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Old Jan 24, 2006, 9:43 PM   #1
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Still trying to figure out bright snow pics. It is tougher with a DSLR and with a p&s camera.

What can I do to get the sun not blown but still leave the snow bright white. I posted then in the landscape forum but no response at all there.

Thanks. Rob
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Old Jan 24, 2006, 9:44 PM   #2
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2.00
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Old Jan 24, 2006, 10:30 PM   #3
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now, i don't know if you are asking for photo advice or editing advice, but i PS'd it a bit.

i couldn't shade the sun much on #1 without losing the coldness of the snow, so i gave

it a bit more color intensity.

don't know if it was what you were looking for, but i think helped with the "blown

out" feel with as little work as possible.

i think number two is pretty cool as it is.


scot
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Old Jan 24, 2006, 10:47 PM   #4
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I agree, nice edit. Thanks.
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Old Jan 24, 2006, 11:26 PM   #5
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I think it might have been good to give the details at which you took the shots then we can begin from there. Maybe a tighter exposure might have helped. Thanks. Jaki
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Old Jan 24, 2006, 11:27 PM   #6
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Your digital camera's metering system is being fooled by so much white in the picture. The camera is wanting to turn everything back to 18% grey, in some cameras you will get a blue cast instead of the grey. You can get around this by manually overexposing by 2/3rds or even a full stop, try different exposures or bracket ond it should get you pretty close. That's they way I understand it, someone please correct me if I am spreading missinformation.
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Old Jan 25, 2006, 8:20 AM   #7
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GoCubs wrote:
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Your digital camera's metering system is being fooled by so much white in the picture. The camera is wanting to turn everything back to 18% grey, in some cameras you will get a blue cast instead of the grey. You can get around this by manually overexposing by 2/3rds or even a full stop, try different exposures or bracket ond it should get you pretty close. That's they way I understand it, someone please correct me if I am spreading missinformation.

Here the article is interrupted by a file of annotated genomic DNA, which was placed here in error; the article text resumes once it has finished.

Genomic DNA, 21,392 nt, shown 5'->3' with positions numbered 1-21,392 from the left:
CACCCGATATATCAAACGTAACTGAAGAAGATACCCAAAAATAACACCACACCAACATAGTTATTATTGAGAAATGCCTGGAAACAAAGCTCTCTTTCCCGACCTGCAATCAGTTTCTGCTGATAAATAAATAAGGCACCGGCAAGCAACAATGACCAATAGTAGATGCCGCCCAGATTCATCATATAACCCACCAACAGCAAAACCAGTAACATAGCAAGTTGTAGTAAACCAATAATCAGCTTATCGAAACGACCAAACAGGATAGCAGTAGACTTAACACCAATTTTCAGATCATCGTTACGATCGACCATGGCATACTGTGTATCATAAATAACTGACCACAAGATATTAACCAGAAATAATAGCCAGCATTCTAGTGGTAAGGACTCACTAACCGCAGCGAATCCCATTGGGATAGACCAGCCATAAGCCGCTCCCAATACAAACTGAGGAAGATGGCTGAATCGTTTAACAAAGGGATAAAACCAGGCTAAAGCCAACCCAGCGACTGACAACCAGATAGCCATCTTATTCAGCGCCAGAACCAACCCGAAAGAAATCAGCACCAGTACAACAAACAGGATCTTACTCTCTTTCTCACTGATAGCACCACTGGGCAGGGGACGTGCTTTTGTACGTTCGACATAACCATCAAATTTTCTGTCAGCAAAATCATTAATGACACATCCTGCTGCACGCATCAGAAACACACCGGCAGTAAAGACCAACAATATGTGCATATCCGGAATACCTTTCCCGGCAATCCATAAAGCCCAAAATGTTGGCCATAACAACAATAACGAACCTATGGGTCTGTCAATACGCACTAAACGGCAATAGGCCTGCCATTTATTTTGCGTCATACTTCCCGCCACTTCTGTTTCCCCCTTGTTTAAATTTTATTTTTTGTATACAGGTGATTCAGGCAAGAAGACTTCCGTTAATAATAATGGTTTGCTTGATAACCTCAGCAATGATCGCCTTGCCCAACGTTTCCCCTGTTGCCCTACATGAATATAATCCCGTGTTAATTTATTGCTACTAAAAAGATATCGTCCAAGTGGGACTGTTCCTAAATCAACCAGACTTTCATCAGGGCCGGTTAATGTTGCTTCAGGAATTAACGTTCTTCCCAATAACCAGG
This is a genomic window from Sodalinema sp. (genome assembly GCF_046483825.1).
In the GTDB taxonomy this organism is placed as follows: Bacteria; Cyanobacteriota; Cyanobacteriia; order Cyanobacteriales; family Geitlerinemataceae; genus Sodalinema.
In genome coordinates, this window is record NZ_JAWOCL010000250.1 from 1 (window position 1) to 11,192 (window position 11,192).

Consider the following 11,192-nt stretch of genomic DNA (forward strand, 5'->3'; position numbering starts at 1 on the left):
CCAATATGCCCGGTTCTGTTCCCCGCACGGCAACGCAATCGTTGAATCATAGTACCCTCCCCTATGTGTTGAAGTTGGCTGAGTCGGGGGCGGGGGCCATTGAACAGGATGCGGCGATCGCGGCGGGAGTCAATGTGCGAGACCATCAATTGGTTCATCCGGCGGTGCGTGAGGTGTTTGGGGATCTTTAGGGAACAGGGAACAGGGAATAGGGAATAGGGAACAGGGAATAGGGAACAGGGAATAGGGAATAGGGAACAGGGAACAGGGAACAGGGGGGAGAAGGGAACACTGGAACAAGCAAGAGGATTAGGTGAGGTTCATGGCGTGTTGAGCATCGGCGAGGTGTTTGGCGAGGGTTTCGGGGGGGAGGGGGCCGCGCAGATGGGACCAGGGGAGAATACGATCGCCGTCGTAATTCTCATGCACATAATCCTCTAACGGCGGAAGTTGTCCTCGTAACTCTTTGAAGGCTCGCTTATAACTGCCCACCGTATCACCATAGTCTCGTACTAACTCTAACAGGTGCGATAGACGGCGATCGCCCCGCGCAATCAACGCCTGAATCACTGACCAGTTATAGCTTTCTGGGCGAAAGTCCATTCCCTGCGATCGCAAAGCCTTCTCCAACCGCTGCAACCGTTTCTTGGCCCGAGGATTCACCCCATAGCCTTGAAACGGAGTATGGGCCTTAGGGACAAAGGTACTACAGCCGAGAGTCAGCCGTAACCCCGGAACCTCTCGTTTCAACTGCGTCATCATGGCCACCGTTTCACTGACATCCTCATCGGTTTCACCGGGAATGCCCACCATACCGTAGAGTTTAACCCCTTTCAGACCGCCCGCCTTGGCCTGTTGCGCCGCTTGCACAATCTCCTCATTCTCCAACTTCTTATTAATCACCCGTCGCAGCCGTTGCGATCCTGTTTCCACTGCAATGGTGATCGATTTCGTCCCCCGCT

Don't be surprised if you have to go +2 or even more; sunlit snow can really be problematic. Of course, at +2 the sky will really be blown out. I would suggest using a graduated ND filter to tame the sky a bit.

That said, I do prefer the second shot. The composition is more intimate and the details in the frost crystals is very appeailing. As with the first shot, this could use some compensation as well.

Cheers,

Tom, on Point Pelee, Canada
http://tomoverton.myphotoalbum.com

<edit> A little hint in this regard. As GoCubs has said, your camera will always try to expose for 18% grey,but you can tell it where to look for the grey. If your camera has spot metering, try metering off something with darker details you want to expose properly. (or a nice blue sky if you have one... which won't work in this case) Lock your exposure,(or set your exposure manually for that reading) recompose and fire away. If you expose for what you want to see, the camera should be able to give you the results you are looking for. As you may guess, this works best if you are shooting in Manual mode. Your meter will go nuts when you recompose, but trust your instincts. This won't help the blown out sky, but your snow should be white.

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